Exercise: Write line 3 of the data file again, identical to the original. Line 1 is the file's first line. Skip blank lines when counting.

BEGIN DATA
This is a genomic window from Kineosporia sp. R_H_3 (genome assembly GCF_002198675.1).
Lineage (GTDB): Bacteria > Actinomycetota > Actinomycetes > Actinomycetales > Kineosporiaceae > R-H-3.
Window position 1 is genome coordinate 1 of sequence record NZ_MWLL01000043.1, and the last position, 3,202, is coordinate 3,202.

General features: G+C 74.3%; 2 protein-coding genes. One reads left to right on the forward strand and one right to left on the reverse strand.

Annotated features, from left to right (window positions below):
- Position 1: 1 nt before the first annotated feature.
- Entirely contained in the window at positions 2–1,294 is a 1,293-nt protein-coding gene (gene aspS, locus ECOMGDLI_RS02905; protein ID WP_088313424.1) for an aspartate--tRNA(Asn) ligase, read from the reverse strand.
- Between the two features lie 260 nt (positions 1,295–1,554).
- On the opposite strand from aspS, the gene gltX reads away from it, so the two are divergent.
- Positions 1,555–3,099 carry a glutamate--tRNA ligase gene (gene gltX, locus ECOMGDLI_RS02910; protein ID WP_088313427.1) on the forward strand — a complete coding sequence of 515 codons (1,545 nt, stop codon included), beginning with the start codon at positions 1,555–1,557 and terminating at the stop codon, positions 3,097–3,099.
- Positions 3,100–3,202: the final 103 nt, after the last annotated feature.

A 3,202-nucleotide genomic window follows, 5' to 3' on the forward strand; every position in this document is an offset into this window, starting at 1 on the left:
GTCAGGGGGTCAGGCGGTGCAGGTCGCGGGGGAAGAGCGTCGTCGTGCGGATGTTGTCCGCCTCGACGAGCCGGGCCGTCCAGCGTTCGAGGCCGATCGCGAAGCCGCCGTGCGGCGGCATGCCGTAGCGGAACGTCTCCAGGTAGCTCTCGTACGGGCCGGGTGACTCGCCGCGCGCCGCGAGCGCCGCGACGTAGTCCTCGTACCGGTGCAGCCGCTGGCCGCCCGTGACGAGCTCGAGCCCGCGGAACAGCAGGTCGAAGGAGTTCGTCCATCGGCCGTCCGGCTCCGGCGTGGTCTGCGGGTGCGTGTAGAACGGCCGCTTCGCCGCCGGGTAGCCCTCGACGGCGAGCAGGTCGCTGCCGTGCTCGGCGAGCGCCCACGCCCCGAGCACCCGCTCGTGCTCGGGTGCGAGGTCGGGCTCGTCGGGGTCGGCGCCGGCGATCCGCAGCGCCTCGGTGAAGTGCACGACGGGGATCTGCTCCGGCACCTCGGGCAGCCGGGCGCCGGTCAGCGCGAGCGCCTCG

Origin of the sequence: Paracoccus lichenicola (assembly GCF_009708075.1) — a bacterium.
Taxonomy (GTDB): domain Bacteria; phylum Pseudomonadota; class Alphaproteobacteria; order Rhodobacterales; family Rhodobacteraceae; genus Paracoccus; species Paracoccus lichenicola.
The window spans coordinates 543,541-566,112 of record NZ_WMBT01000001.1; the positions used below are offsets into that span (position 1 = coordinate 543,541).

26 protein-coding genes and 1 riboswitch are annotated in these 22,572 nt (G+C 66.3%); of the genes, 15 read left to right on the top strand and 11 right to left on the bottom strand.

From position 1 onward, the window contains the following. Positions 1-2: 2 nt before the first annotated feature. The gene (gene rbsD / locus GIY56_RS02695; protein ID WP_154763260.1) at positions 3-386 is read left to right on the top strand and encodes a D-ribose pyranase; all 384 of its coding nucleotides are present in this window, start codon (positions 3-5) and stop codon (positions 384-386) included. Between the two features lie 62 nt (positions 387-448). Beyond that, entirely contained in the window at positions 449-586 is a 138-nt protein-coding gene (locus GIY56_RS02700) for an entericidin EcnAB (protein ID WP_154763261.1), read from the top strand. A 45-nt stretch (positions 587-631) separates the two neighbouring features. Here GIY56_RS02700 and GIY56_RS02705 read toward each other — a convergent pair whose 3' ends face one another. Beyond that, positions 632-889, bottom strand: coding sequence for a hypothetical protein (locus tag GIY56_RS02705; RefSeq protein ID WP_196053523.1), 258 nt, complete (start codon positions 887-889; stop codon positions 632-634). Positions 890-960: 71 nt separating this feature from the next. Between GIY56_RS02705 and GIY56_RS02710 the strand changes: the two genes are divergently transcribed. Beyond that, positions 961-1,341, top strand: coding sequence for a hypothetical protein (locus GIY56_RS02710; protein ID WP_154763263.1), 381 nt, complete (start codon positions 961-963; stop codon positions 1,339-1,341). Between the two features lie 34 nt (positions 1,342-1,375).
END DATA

Window position 1 is genome coordinate 1 of sequence record NZ_MWLL01000043.1, and the last position, 3,202, is coordinate 3,202.